I'm describing a train incident (I've been through) on my blog, but I'm stuck at the above question. I want to say that 'we remained silent till the next station arrived'(n station can't arrive because it's a train which takes you there). and this is how I've stated it.

"Till the next station, we remained silent".

This doesn't sound correct to me.

Please Help me. Thank you in advance.

  • 2
    What's wrong with "We remained silent until we/the train arrived at the next station" - or "...until we were at the next station"? – WS2 Feb 19 '17 at 8:09
  • "Till the next station, we remained silent" sounds ok to me. – Lawrence Feb 19 '17 at 9:34
  • Speaking 'relatively', from your point of view the station does move towards you, and therefore, in that sense, "the station arrived" is valid. – NVZ Feb 19 '17 at 9:43
  • Why doesn't it sound correct? Does "We remained silent till the next station" sound better, putting the adverbial phrase after the verb? You can leave your reader to infer the verb for station. – Andrew Leach Feb 19 '17 at 9:48
  • My ear would prefer something like "We remained silent until we arrived at [pulled into] the next station. – aparente001 Feb 20 '17 at 4:43

"Till the next station, we remained silent".

This sounds a bit odd to me, so:

We remained silent till the next station.

There is nothing wrong with either sentence. There is no accounting for why one might "sound OK", or "not quite OK", to some, but not to others.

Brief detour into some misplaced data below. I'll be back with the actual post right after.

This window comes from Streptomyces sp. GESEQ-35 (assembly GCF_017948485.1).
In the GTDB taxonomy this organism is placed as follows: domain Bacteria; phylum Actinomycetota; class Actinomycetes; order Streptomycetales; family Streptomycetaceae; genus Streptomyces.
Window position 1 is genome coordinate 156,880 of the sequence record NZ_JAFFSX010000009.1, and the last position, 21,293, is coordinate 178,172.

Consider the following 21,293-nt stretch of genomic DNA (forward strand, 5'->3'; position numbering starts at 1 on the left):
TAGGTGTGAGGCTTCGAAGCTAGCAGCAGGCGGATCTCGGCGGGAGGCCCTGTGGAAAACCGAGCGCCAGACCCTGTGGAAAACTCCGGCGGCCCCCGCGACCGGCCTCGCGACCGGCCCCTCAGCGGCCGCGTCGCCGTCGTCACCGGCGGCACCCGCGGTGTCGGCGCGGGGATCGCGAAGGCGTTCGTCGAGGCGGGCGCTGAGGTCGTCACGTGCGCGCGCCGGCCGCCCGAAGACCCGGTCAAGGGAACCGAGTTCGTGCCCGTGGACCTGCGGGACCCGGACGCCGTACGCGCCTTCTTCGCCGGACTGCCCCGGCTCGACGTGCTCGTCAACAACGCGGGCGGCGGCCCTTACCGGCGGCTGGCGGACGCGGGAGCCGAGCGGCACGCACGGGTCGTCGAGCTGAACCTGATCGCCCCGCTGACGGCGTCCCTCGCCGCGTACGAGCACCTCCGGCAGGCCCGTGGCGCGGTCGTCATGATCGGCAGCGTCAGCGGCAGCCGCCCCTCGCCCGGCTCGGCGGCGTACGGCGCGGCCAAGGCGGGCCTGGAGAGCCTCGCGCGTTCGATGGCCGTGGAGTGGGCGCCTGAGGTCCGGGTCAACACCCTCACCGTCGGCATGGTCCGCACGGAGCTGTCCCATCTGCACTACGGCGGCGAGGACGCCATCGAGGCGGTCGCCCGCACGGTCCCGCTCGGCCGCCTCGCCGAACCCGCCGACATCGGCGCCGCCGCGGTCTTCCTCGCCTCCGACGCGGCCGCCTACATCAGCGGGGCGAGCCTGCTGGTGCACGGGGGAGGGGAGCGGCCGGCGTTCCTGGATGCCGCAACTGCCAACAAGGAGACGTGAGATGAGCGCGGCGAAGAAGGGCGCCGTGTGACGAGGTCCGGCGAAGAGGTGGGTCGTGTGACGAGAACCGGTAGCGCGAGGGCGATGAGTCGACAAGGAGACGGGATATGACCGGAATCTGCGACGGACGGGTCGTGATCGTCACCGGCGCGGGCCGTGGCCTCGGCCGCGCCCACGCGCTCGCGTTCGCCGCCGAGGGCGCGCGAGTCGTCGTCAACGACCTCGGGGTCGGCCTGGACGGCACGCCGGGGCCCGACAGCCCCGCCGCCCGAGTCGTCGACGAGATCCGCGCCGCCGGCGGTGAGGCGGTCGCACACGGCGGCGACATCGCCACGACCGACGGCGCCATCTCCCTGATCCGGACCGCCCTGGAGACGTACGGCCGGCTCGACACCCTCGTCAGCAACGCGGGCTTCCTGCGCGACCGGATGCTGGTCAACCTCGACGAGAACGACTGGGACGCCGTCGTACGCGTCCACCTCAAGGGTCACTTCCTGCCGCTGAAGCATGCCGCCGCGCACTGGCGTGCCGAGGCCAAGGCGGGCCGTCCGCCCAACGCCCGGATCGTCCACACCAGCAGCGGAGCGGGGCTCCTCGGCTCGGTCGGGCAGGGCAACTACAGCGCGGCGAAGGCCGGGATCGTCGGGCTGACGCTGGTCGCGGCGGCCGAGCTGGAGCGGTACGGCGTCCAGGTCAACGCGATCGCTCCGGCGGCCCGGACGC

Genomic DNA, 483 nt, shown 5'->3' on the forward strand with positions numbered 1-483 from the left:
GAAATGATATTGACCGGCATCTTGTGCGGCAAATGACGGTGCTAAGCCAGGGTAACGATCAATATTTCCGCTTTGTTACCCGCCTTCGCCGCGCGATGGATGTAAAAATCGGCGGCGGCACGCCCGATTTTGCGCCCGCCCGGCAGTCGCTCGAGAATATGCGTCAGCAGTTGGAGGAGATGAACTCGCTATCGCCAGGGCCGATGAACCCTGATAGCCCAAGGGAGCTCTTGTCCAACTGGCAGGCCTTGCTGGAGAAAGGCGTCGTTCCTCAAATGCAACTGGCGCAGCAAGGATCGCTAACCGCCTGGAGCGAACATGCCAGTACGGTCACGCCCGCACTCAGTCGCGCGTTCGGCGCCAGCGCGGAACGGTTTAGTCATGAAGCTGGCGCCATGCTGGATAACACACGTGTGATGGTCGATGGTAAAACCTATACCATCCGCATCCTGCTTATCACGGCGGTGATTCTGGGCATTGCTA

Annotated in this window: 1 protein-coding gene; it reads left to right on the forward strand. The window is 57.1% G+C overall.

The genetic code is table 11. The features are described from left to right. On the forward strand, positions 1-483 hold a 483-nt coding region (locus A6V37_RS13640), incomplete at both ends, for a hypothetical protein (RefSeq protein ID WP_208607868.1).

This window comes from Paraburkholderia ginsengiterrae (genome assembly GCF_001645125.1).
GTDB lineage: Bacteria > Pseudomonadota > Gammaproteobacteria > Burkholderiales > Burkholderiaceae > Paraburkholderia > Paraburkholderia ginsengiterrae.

"Till the next station, we remained silent" is not correct.

"Place and Quantity: Until/Till not used

Until/Till is used only to talk about time. To talk about distance, we use to, as far as or up to; up to is also used to talk about quantity.

We walked as far as/up to the edge of the forest. (NOT, till the edge of the forest)

The minibus can hold up to thirteen people. (NOT, until thirteen people)

It is sometimes possible to use until/till before a place name in the sense of 'until we get to....'

You drive until Phoenix, then I'll take over.

From Michael Swan's Practical English Usage".

  • It's idiomatic and common to use such expressions as until London's skyscrapers appear on the horizon. Although this example contains a verb, Till the next station clearly implies the verb. It doesn't have to be stated. – Ronald Sole Feb 19 '17 at 14:32
  • Thank you for the explanation. I appreciate your help. So, to state it in other way - "Until the train took its next stop, we remained silent". This sounds okay to me. Is this a correct way. Please confirm. – shanky Feb 20 '17 at 10:29
  • @shanky: Yes, when unti/till is used, the chief interest is on the point of time, not the place. – mahmud koya Feb 20 '17 at 10:55
  • Thank you. If possible do check out my post. "You should never try to board a moving train or" wackyincidents.com/… – shanky Feb 20 '17 at 11:27
  • But the till phrase in Till the next station, we remained silent can be interpreted as referring to the time it took to get to the next station. – AmE speaker Jul 19 '17 at 14:09

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